Theatre Review: Emily

Fantastically performed, a pure joy to watch

Presented by Galleon Theatre Group

Reviewed 22 October 2021

Galleon Theatre Group has been entertaining audiences for over fifty years in South Australia and their talented troupe has once again delivered with Stephen Metcalfe’s Emily. Brilliantly performed, it stars Jess Carroll as the lead role.

Directed by Warren McKenzie, this light-hearted look on love, singlehood, and success focuses on the relationship between prestigious stockbroker Emily, and John, a farm boy from Minnesota who waits tables whilst trying to land acting roles.

With Stephen Bills as John, the pair both bring credit to their roles. As they amusingly debate their outlooks on life and the definition of success, it is only Emily’s family and friends that are seen in the play. It is obvious she has had a privileged life since birth and the story, she makes playfully clear, is all about her.

Carroll’s voice, postures, gestures, and facials all perfect the princess she is. With an excellent remaining cast, her stockbroking friends all do a fine job of supporting the superficial life that she lives, with daddy (Andrew Horwood) always available to save her. Horwood performs a number of roles in the play, seamlessly transforming each time.

The four male stockbrokers are Christian Dewar as Stein, Adam Schultz as Fields, Josh Van’t Padje as McCarthy, and Aled Proeve as Hill. Their flawed comradery feels very real, and they continually try to give advice about her ‘situation’, always whilst drunk.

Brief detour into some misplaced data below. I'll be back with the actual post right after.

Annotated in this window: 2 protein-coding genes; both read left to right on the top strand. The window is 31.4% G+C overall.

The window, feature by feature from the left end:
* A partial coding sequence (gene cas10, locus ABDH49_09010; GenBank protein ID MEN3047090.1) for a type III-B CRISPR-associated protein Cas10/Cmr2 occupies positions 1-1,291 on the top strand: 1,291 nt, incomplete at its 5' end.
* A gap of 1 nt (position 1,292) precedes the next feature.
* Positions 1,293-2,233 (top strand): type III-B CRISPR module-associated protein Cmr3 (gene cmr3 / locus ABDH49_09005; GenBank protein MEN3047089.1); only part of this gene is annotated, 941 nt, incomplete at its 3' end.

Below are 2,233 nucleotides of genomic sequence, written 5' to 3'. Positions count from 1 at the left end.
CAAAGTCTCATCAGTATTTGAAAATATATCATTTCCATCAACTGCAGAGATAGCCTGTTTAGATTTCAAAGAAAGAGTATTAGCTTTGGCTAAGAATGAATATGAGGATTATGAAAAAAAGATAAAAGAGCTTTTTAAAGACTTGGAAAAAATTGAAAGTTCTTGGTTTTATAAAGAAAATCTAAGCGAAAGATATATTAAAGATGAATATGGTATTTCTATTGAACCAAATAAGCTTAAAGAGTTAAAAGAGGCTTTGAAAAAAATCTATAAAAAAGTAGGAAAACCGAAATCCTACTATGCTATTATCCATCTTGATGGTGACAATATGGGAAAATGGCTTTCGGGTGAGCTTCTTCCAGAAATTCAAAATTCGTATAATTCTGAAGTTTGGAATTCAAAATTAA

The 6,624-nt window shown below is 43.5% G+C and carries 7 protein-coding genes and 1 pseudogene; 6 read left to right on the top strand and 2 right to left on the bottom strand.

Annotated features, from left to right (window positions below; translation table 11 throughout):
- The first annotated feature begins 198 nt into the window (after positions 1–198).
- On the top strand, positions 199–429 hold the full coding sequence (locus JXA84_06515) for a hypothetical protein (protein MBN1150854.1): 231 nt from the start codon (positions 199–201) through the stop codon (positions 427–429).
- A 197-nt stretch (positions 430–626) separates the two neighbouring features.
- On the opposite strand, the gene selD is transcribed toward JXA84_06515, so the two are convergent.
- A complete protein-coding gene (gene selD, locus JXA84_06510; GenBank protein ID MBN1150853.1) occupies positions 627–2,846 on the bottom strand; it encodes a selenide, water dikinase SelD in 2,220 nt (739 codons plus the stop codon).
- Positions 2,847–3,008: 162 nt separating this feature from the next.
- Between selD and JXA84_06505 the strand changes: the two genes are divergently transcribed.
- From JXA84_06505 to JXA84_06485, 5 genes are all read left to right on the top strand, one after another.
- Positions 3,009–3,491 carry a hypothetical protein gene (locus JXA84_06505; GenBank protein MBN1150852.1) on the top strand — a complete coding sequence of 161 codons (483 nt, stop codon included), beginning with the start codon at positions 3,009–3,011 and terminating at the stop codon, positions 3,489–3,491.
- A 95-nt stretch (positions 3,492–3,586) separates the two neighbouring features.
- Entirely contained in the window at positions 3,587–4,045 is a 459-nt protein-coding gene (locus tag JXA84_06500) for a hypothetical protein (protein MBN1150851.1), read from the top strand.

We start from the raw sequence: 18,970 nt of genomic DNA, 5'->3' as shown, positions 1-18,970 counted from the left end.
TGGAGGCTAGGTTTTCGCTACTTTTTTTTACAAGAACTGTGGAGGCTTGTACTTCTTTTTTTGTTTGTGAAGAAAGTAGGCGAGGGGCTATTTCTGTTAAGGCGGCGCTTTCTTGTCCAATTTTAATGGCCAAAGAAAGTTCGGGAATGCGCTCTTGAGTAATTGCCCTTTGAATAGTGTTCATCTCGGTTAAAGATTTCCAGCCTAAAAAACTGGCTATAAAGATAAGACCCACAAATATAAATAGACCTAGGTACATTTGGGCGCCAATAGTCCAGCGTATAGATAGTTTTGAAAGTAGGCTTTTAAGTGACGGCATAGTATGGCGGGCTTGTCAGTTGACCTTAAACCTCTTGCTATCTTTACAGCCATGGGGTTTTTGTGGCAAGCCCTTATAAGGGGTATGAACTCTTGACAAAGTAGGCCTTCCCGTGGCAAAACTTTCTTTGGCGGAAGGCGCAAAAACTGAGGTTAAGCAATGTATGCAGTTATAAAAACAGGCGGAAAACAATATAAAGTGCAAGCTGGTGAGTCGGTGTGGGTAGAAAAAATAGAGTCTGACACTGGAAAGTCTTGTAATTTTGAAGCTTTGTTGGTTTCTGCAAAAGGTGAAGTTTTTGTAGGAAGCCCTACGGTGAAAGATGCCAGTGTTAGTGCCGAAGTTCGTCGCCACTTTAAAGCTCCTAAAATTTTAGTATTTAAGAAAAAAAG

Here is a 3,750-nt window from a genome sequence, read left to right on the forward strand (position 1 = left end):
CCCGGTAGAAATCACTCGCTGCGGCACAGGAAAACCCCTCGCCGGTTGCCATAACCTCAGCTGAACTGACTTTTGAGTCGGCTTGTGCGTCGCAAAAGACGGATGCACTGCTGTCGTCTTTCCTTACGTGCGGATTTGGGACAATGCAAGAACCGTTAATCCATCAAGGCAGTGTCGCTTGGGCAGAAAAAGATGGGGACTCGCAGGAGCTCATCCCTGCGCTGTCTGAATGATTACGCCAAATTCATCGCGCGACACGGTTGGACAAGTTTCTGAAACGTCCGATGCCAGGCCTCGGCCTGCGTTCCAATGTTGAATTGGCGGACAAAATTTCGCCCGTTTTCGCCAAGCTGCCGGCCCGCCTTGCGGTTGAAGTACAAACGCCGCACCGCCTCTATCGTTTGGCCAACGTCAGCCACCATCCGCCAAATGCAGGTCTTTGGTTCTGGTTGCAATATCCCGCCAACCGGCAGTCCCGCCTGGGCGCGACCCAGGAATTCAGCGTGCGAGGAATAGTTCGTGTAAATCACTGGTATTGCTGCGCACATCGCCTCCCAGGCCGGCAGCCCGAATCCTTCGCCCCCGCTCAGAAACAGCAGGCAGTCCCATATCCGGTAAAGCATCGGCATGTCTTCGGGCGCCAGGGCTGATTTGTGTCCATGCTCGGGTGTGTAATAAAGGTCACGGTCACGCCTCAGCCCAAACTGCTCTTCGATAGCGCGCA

Hallie, played by Leanne Robinson, is Emily’s counterpart, the two being the only female stockbrokers in the firm. Although they actively talk about success and love, Hallie doesn’t try to sway Emily to stay or leave. This contrasts with her mother, Deirdre, hilariously bought to life by Therese Hornby.

The stage production and audio of this set deserve a mention. Emily is a dialogue heavy play with several monologues, yet Carroll’s voice with its prima donna intonations was always audible and clear. At no time throughout was the background noise of any scene, such as the music in a restaurant, interfering.

The Galleon Theatre Group received a nomination for Best Comedy in the Adelaide Theatre Guide Awards 2014 for their last Metcalfe play Loves and Hours and Emily, of the same standard, is a pure joy to watch.

Reviewed by Rebecca Wu

Venue:  Domain Theatre, Marion Cultural Centre
Season:  23rd-30th October 2021
Duration:  2 hours with interval
Tickets:  $23 – $27.00
Bookings:  All Tickets must be prepurchased
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